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August 23, 2021

Rollei Infrared 400 Film

These photos were shot on Rollei Infrared 400 film at the Los Angeles County Arboretum when I was there a couple of weeks ago. Rollei says the film is sensitive to light up to a wavelength of 750nm (visibility ends at about 700nm) But other sources say the film is sensitive to 820nm. There are other 35mm films that are sensitive to IR light which are available to the ordinary consumer, but those usually claim to be sensitive only as far as 720nm. So, the Rollei film is the most infraredishly sensitive that I've found.

These were shot with a red filter, but dark red and infrared filters are on order so I can ruin more film for you.

L.A. County Arboretum (2)

L.A. County Arboretum (9)

L.A. County Arboretum (8)

L.A. County Arboretum (1)

More to come.

Filed under Photography | permalink | August 23, 2021 at 09:46 PM | Comments (0)

Toaster Discrimination

Snopes reports on a list of items prohibited at a Trump rally, including "APPLIANCES (I.E. TOASTERS)."
prohibited items at a Trump rally
The misuse of "I.E." indicates that toasters and only toasters are to be considered as "appliances" and therefore forbidden. Microwave ovens, hair dryers, and Instant Pots, for example, would seem to be welcome.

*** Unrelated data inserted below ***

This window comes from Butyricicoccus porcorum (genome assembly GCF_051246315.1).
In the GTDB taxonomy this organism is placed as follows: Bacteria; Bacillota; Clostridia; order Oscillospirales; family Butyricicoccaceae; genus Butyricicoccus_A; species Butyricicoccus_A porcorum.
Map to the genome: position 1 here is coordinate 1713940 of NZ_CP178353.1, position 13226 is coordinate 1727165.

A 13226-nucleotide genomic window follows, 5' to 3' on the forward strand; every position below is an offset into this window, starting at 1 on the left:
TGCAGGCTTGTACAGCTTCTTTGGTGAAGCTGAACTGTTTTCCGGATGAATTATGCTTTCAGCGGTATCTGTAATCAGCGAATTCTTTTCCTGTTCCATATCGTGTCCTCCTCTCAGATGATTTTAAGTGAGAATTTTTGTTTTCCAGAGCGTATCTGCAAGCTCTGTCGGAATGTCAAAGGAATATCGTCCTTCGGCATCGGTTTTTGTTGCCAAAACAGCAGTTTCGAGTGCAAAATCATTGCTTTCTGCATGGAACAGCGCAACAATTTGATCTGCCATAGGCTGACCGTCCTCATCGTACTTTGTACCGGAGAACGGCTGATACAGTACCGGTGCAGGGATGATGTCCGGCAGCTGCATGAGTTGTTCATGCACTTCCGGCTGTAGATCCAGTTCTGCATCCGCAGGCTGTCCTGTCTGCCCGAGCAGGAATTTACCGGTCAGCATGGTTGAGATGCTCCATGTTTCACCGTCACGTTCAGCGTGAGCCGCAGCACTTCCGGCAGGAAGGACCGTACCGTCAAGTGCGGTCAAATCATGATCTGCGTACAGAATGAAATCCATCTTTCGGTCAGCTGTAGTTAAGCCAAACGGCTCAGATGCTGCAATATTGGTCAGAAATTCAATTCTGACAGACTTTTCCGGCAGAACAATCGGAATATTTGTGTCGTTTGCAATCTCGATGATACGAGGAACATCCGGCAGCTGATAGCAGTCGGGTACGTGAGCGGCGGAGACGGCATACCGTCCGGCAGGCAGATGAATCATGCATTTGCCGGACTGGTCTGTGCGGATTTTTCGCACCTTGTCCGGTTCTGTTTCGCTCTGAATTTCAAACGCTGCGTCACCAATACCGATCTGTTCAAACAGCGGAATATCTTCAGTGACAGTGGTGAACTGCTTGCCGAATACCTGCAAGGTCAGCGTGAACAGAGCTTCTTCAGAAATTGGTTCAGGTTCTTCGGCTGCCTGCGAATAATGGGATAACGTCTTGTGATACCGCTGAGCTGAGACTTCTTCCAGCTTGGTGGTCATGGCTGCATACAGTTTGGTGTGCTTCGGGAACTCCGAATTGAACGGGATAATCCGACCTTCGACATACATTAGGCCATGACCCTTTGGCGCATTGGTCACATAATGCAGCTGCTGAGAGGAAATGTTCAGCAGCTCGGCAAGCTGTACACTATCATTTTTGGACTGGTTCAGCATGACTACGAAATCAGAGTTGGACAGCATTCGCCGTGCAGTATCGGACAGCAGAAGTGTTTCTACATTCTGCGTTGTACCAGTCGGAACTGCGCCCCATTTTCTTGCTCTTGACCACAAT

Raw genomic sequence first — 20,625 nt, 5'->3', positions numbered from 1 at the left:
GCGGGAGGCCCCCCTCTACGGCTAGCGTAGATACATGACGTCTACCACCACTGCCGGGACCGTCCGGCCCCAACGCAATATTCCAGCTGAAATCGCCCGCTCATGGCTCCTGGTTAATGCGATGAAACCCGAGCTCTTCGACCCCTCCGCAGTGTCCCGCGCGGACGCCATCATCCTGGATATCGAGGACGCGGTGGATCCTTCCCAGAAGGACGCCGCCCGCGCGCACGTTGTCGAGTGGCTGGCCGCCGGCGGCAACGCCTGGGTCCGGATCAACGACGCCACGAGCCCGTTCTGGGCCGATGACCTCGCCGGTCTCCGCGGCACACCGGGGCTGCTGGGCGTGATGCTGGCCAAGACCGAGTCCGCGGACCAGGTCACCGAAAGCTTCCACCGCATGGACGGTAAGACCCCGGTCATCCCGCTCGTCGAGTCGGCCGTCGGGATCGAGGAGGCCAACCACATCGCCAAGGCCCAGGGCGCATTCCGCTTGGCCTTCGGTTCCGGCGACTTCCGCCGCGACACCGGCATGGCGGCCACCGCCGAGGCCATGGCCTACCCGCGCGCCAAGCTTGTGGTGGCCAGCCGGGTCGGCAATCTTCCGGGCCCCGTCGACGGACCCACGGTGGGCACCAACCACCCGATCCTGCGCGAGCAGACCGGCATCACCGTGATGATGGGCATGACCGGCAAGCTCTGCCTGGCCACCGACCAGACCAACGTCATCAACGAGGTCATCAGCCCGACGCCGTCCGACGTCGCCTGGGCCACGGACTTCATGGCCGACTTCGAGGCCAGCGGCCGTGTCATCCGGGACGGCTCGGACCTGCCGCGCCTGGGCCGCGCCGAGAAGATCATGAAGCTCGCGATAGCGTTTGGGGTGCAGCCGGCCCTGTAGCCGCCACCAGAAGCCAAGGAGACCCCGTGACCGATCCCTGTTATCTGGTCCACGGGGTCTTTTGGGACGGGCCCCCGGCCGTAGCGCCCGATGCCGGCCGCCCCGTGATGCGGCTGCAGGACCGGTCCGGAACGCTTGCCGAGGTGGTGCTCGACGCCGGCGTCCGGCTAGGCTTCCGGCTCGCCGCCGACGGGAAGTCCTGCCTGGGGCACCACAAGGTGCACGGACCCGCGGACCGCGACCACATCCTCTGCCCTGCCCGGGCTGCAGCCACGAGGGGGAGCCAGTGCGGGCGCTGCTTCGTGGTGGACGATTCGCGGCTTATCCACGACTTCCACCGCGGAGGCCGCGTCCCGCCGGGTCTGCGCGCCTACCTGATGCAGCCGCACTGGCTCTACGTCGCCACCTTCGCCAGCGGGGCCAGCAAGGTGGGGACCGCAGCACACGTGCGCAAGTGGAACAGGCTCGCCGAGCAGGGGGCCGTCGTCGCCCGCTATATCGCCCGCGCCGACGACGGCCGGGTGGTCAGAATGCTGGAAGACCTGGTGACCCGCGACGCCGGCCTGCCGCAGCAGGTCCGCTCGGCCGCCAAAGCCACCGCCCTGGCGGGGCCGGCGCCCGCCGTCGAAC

Filed under English,Politics | permalink | August 23, 2021 at 02:10 PM | Comments (0)

August 22, 2021

Two Pairs Of Unclear Origin

These first two were shot in October 1992, a month in which I visited Washington DC, so there's a good chance I saw them in a museum there. Both are Kodachrome.
Statuette (1).

Slender Sculpture (1)

These next two were shot on Ektachrome in May 1995, in which month I was in California for California AIDS Ride 2, but neither look like California. More likely the Boston area...or Washington DC...or possibly any urban center in New England.
City Market
I'm pretty sure Boston was not using trash receptacles like these in 1995
, but Cambridge? Somerville? Springfield?

1961 Chevy Impala (1)
That's a 1961 Chevrolet Impala

Filed under Art,Cities/Urbanism,Photography | permalink | August 22, 2021 at 08:03 PM | Comments (0)

August 19, 2021

Death In (Near?) Mission Creek Preserve

A Desert Sun article about a death in Mission Creek Preserve where we are, once again, left confused as to the actual location. The Coroner's press release about this death gives the location as 605500 Mission Creek, Whitewater which I thought must be a typo, but Google maps puts that on Mission Creek Road east of the gate into Mission Creek Preserve. Apple Maps puts it clear down at the intersection of Mission Creek Road and Highway 62. Bing Maps does the same as Apple. So maybe it is a typo.